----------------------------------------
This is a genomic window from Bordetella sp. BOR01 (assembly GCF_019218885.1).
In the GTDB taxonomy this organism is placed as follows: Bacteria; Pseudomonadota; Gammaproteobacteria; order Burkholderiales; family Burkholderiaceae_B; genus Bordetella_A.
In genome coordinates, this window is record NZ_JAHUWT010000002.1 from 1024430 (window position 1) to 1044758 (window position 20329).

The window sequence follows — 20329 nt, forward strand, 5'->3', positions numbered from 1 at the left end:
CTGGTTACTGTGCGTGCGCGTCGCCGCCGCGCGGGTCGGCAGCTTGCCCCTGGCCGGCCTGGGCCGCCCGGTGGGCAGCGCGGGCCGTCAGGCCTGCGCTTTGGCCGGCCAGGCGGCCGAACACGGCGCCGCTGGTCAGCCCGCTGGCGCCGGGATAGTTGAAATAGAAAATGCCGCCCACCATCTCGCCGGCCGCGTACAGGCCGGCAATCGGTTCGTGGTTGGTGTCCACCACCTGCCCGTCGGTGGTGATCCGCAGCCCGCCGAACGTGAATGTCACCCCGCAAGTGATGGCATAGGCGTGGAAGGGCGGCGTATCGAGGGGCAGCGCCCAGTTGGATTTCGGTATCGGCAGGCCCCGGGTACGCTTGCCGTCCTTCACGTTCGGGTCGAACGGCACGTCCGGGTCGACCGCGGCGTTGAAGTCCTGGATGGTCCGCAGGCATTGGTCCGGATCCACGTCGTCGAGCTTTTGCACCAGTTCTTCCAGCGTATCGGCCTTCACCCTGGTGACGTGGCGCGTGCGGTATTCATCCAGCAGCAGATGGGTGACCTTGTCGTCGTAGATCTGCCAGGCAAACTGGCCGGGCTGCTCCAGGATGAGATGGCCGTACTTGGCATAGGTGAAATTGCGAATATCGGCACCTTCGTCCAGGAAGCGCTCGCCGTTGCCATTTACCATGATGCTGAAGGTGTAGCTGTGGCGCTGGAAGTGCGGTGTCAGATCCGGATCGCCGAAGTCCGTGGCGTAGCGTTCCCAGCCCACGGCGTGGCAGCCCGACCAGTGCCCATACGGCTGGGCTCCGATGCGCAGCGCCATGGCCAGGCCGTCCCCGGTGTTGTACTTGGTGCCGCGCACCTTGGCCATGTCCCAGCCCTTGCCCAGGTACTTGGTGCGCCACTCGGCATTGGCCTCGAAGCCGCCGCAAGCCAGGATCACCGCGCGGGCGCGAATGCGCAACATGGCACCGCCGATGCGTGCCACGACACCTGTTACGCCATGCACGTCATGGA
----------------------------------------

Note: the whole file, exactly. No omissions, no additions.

This is a genomic window from Bordetella sp. BOR01 (assembly GCF_019218885.1).
In the GTDB taxonomy this organism is placed as follows: Bacteria; Pseudomonadota; Gammaproteobacteria; order Burkholderiales; family Burkholderiaceae_B; genus Bordetella_A.
In genome coordinates, this window is record NZ_JAHUWT010000002.1 from 1024430 (window position 1) to 1044758 (window position 20329).

The window sequence follows — 20329 nt, forward strand, 5'->3', positions numbered from 1 at the left end:
CTGGTTACTGTGCGTGCGCGTCGCCGCCGCGCGGGTCGGCAGCTTGCCCCTGGCCGGCCTGGGCCGCCCGGTGGGCAGCGCGGGCCGTCAGGCCTGCGCTTTGGCCGGCCAGGCGGCCGAACACGGCGCCGCTGGTCAGCCCGCTGGCGCCGGGATAGTTGAAATAGAAAATGCCGCCCACCATCTCGCCGGCCGCGTACAGGCCGGCAATCGGTTCGTGGTTGGTGTCCACCACCTGCCCGTCGGTGGTGATCCGCAGCCCGCCGAACGTGAATGTCACCCCGCAAGTGATGGCATAGGCGTGGAAGGGCGGCGTATCGAGGGGCAGCGCCCAGTTGGATTTCGGTATCGGCAGGCCCCGGGTACGCTTGCCGTCCTTCACGTTCGGGTCGAACGGCACGTCCGGGTCGACCGCGGCGTTGAAGTCCTGGATGGTCCGCAGGCATTGGTCCGGATCCACGTCGTCGAGCTTTTGCACCAGTTCTTCCAGCGTATCGGCCTTCACCCTGGTGACGTGGCGCGTGCGGTATTCATCCAGCAGCAGATGGGTGACCTTGTCGTCGTAGATCTGCCAGGCAAACTGGCCGGGCTGCTCCAGGATGAGATGGCCGTACTTGGCATAGGTGAAATTGCGAATATCGGCACCTTCGTCCAGGAAGCGCTCGCCGTTGCCATTTACCATGATGCTGAAGGTGTAGCTGTGGCGCTGGAAGTGCGGTGTCAGATCCGGATCGCCGAAGTCCGTGGCGTAGCGTTCCCAGCCCACGGCGTGGCAGCCCGACCAGTGCCCATACGGCTGGGCTCCGATGCGCAGCGCCATGGCCAGGCCGTCCCCGGTGTTGTACTTGGTGCCGCGCACCTTGGCCATGTCCCAGCCCTTGCCCAGGTACTTGGTGCGCCACTCGGCATTGGCCTCGAAGCCGCCGCAAGCCAGGATCACCGCGCGGGCGCGAATGCGCAACATGGCACCGCCGATGCGTGCCACGACACCTGTTACGCCATGCACGTCATGGA